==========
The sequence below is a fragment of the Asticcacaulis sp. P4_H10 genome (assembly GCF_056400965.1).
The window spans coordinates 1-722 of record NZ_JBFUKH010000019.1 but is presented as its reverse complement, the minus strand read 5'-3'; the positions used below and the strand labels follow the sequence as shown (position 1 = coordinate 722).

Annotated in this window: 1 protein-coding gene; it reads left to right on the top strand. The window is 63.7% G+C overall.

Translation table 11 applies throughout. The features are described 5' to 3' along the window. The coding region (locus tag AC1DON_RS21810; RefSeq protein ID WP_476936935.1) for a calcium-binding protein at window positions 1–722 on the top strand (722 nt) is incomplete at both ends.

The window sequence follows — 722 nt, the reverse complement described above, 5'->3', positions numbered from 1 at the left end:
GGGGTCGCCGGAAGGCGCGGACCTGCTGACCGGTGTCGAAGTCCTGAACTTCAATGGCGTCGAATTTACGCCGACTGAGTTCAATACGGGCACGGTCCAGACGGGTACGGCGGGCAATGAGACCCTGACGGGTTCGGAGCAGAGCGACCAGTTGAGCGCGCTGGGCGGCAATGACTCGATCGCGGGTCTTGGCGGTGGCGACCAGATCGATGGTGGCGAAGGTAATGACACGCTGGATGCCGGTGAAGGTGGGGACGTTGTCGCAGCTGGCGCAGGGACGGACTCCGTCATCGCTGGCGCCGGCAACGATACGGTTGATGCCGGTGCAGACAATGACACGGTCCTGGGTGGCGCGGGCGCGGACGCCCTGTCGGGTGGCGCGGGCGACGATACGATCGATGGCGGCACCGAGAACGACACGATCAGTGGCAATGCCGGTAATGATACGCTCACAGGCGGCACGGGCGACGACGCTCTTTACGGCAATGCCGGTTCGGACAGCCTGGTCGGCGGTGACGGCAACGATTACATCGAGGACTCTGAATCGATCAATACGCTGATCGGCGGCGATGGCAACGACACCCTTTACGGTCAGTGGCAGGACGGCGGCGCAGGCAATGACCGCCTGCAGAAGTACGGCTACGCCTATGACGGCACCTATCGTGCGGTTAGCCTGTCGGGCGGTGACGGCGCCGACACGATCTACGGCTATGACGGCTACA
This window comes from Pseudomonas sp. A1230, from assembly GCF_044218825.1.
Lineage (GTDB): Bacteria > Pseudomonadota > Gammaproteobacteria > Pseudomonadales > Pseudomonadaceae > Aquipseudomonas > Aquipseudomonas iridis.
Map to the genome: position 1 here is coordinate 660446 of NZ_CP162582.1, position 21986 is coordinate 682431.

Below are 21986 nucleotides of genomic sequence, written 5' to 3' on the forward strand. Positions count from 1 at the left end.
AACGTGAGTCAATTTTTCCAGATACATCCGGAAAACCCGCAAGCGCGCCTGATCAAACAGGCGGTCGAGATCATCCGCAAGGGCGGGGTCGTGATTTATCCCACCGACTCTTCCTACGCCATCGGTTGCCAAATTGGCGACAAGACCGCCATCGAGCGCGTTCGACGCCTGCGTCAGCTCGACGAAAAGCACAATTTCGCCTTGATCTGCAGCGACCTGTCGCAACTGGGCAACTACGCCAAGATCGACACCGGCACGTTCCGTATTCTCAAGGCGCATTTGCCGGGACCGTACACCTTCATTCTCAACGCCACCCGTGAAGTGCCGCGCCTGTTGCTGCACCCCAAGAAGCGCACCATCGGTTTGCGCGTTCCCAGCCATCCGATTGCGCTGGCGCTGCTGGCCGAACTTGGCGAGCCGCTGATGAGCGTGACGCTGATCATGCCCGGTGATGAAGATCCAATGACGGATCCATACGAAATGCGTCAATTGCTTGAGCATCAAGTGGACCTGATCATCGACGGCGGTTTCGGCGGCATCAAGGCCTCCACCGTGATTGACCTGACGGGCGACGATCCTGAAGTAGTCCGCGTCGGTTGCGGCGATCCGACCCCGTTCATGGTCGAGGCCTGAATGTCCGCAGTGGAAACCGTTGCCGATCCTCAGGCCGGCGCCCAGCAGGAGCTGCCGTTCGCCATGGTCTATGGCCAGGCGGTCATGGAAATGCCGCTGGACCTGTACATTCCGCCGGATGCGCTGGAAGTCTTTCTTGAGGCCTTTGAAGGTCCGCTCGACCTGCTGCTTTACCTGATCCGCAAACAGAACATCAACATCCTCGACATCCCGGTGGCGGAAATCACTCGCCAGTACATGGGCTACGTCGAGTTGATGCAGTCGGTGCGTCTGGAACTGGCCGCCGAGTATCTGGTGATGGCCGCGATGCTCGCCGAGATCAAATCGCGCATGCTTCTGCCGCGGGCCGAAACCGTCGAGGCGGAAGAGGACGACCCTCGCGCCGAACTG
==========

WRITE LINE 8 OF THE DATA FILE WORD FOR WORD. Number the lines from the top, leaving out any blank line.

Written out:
Lineage (GTDB): Bacteria > Pseudomonadota > Gammaproteobacteria > Pseudomonadales > Pseudomonadaceae > Aquipseudomonas > Aquipseudomonas iridis.